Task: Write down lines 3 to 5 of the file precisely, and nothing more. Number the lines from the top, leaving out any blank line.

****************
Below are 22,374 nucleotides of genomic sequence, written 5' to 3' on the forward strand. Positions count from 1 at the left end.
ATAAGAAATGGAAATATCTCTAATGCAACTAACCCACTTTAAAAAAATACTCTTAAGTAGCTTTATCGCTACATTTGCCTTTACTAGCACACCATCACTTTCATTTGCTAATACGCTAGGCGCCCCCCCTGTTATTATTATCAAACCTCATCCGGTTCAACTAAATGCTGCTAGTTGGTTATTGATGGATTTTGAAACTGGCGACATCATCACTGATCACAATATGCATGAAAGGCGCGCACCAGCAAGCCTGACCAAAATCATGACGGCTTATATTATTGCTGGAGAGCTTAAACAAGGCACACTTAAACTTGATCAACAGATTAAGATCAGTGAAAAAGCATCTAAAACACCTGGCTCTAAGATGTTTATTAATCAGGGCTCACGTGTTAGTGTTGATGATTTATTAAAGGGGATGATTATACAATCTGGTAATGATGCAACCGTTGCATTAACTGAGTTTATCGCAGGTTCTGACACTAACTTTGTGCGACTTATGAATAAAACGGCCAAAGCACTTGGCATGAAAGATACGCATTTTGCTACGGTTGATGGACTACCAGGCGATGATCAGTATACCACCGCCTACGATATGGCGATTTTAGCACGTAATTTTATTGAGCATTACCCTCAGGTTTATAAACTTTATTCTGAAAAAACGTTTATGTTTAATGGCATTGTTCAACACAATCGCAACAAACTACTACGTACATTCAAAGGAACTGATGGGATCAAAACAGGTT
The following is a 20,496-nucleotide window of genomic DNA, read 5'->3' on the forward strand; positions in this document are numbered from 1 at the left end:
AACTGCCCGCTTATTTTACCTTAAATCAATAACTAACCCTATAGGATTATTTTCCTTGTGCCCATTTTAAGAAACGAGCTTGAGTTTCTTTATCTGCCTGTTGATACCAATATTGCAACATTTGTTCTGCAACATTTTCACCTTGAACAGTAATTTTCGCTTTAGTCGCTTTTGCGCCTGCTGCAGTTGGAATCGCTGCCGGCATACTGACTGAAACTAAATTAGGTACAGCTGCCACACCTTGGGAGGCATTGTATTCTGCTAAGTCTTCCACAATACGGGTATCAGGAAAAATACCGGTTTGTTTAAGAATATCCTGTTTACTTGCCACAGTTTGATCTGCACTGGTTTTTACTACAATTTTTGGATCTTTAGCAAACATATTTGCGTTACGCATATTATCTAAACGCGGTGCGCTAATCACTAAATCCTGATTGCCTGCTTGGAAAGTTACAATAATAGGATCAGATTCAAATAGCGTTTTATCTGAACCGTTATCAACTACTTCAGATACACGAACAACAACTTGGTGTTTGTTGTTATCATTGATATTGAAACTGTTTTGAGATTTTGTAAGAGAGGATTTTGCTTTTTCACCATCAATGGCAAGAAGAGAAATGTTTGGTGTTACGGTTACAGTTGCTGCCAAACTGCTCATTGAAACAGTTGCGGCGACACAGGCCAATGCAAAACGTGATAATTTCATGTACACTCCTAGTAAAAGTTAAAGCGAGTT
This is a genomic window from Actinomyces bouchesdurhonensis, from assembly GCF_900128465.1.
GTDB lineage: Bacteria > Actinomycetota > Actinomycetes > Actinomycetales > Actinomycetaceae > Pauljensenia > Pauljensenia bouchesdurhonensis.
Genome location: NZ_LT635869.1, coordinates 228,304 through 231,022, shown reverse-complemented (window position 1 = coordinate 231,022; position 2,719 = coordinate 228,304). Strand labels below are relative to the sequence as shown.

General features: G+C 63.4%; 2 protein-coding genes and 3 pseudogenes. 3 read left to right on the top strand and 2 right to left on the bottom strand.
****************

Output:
The following is a 20,496-nucleotide window of genomic DNA, read 5'->3' on the forward strand; positions in this document are numbered from 1 at the left end:
AACTGCCCGCTTATTTTACCTTAAATCAATAACTAACCCTATAGGATTATTTTCCTTGTGCCCATTTTAAGAAACGAGCTTGAGTTTCTTTATCTGCCTGTTGATACCAATATTGCAACATTTGTTCTGCAACATTTTCACCTTGAACAGTAATTTTCGCTTTAGTCGCTTTTGCGCCTGCTGCAGTTGGAATCGCTGCCGGCATACTGACTGAAACTAAATTAGGTACAGCTGCCACACCTTGGGAGGCATTGTATTCTGCTAAGTCTTCCACAATACGGGTATCAGGAAAAATACCGGTTTGTTTAAGAATATCCTGTTTACTTGCCACAGTTTGATCTGCACTGGTTTTTACTACAATTTTTGGATCTTTAGCAAACATATTTGCGTTACGCATATTATCTAAACGCGGTGCGCTAATCACTAAATCCTGATTGCCTGCTTGGAAAGTTACAATAATAGGATCAGATTCAAATAGCGTTTTATCTGAACCGTTATCAACTACTTCAGATACACGAACAACAACTTGGTGTTTGTTGTTATCATTGATATTGAAACTGTTTTGAGATTTTGTAAGAGAGGATTTTGCTTTTTCACCATCAATGGCAAGAAGAGAAATGTTTGGTGTTACGGTTACAGTTGCTGCCAAACTGCTCATTGAAACAGTTGCGGCGACACAGGCCAATGCAAAACGTGATAATTTCATGTACACTCCTAGTAAAAGTTAAAGCGAGTT
This is a genomic window from Actinomyces bouchesdurhonensis, from assembly GCF_900128465.1.